MILTOWN Malbay on Willie Clancy week resonates with varied accents, strains of traditional music and rapid weather alterations.
On Monday afternoon, the main street in the West Clare town teemed with people, while inside the open doors of the public houses, music wafted towards the open air.
At Hennessy Memorial Park, the pavilion resounded with set dancers pounding the afternoon into evening, while even the old dressing room building was packed with students and tutors.
Kieran Jordan, who is from Philadelphia but has lived in Boston for more than 20 years, was one of the teachers, along with Kevin Doyle from Rhode Island.
While leg and soft muscle injuries are more associated with sport, Kieran has been on the treatment table a fair bit herself. She counts torn hamstrings, a torn ligament in her foot and a torn hip cartilage as amongst the strains and knocks she has encountered while dancing or teaching it.
“It makes you reflect and say to yourself ‘do I want to get back on the horse?’ Is it something I can still do? I have done my physical therapy because this is me. It’s my form of expression. It has been important for me to get back into it. There is wear and tear. Hard floors and stuff like that are not good for our joints,” she smiled.
“It’s also a great happy pill. The music keeps you happy,” Kieran replied, when discussing what traditional music means to her.
This week is her first time setting foot in Miltown Malbay. She likes what she has seen and heard so far.
“I would love to come back here. I’ve always wanted to come because I’ve been an Irish step dancer all my life, since I was five-years-old. This was my first opportunity to come and I’m teaching here this week. If you’re into Irish music and dance in America, everybody knows about Willie Clancy week,” she said.
Kieran has found that summer schools across the US in particular are influenced by what happens in Miltown every July.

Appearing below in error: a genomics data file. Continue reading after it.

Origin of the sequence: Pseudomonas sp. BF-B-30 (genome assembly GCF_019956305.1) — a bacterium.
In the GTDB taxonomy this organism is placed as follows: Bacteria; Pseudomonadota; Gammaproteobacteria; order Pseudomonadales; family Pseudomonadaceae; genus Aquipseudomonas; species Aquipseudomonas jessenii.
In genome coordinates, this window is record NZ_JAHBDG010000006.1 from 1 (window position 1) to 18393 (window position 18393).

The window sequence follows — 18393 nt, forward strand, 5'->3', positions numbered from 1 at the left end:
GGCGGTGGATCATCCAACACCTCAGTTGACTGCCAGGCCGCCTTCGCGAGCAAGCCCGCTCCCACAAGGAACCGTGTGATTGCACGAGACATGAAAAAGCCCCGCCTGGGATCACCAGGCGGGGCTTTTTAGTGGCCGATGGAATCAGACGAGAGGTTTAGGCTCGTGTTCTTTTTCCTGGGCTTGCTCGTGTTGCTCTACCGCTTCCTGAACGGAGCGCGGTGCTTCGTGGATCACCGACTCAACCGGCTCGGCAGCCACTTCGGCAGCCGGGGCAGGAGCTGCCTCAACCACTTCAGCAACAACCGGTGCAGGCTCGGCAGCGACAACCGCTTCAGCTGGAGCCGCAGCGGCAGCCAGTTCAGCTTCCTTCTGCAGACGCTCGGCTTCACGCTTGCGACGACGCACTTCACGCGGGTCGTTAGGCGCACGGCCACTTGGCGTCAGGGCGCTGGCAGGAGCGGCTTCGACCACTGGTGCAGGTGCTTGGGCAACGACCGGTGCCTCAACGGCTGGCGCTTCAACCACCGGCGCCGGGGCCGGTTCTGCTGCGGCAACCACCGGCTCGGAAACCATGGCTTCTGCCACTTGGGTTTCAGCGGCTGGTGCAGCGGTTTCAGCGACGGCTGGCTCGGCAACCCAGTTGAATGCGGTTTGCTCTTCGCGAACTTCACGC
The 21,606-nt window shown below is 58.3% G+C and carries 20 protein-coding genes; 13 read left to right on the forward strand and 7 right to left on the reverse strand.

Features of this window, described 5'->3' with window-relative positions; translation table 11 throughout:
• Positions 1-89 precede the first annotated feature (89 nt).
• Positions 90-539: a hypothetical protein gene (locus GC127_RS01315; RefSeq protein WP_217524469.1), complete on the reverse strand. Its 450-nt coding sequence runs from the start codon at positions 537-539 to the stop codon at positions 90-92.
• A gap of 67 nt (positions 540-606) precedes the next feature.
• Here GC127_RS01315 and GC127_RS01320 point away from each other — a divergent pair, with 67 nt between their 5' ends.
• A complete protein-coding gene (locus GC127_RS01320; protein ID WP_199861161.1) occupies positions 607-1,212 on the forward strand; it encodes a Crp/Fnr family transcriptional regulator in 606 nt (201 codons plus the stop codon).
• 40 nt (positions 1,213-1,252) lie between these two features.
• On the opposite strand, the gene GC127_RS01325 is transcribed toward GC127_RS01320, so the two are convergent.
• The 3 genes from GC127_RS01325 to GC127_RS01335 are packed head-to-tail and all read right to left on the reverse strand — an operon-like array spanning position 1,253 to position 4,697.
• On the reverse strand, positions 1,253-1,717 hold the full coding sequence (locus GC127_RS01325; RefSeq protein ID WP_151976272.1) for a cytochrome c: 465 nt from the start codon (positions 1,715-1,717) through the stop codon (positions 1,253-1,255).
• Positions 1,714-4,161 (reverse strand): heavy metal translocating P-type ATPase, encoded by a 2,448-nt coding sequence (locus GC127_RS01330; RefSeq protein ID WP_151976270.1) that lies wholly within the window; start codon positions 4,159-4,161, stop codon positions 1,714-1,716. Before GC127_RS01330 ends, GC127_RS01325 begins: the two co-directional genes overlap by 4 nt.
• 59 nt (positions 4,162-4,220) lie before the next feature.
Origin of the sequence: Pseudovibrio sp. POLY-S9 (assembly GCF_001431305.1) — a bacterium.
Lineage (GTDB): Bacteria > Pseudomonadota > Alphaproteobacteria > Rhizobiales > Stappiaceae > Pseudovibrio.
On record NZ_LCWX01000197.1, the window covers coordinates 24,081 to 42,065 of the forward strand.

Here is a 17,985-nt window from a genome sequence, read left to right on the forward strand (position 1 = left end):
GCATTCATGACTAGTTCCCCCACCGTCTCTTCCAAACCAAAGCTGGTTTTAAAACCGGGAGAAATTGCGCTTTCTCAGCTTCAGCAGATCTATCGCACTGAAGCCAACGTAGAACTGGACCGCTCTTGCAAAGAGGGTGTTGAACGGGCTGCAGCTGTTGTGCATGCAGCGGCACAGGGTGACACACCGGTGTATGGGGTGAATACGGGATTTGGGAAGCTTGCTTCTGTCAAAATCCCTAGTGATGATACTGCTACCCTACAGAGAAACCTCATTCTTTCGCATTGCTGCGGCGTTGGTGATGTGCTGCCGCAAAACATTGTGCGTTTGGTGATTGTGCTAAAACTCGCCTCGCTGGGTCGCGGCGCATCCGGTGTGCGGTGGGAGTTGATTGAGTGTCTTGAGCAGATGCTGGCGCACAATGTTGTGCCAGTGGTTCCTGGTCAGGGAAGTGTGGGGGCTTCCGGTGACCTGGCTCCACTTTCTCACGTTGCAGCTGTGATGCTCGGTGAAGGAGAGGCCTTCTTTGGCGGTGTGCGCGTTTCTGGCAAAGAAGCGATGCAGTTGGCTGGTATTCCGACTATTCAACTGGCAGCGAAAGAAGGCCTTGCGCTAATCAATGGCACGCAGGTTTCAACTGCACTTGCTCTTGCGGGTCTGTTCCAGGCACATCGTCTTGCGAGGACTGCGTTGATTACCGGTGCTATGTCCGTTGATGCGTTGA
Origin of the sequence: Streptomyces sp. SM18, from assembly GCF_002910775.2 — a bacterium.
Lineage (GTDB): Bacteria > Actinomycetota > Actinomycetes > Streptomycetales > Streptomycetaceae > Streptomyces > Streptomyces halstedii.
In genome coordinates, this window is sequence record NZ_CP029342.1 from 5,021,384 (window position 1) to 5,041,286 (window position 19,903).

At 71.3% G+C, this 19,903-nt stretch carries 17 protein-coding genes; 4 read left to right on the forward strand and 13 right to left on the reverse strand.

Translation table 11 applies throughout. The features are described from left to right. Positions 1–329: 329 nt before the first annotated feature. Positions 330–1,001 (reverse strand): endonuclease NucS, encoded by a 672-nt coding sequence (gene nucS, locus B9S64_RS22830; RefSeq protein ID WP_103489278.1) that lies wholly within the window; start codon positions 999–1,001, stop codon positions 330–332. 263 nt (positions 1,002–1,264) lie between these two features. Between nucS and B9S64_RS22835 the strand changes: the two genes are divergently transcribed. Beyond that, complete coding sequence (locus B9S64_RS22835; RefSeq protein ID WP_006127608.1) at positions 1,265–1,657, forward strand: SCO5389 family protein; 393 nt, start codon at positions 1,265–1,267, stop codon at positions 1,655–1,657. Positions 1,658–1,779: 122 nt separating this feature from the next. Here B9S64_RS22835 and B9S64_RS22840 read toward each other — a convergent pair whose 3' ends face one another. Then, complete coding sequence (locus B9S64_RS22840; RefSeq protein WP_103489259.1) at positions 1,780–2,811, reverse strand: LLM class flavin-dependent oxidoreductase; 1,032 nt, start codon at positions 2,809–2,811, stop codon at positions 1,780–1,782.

“I heard the organisers say the other night that many of the other summer schools model themselves on this one. It’s definitely true. I have taught at many of them in the US.”
Her family lineage can be traced to Ireland. “My dad’s family came from Ireland originally. I just fell in love with Irish dance and music at a young age. I never thought I’d be doing it as a full-time occupation. I have been for a long time. At a certain point I felt there is nothing else I could do. I don’t know if I’m qualified for anything else. But I do love it, teaching, being on stage and collaborating with people. It’s a privilege,” she said.
Kieran was speaking at what she called a fringe event. “I met Michael Tubridy, who started coming to Boston in the last few years on a small east coast tour. I’ve been hosting him at my dancing schools to do workshops, specifically in the older style, which comes from Dan Furey and James Keane. It’s a very unique set of dances. The movements are not movements that I have seen over my lifetime,” she marvelled.
Kevin Doyle is teaching and lecturing, along with Kieran, this week. This is his second visit to Willie Clancy. A retired city of Providence bus driver, teaching tap dancing is amongst his repertoire.
“Two years ago I was here as a student and I met Harry Hughes. Harry was interested in how I got here and how I heard about Miltown,” Kevin, who holds a National Heritage Fellowship in the US, explained.
“Kieran and myself were asked to do some workshops. What we’re doing is exploring the Irish roots of American tap dancing,” he said.
Like Kieran, Kevin has found that similar festivals dot the US. “This is being used almost as blueprint for many other Irish weeks across the US and in other countries as well. This is the formula that they used,” he said.
A member of the band Pendragon, Kevin lives for the music. “That’s my passion,” he smiled, before he was drawn back towards the beat of Willie Clancy week.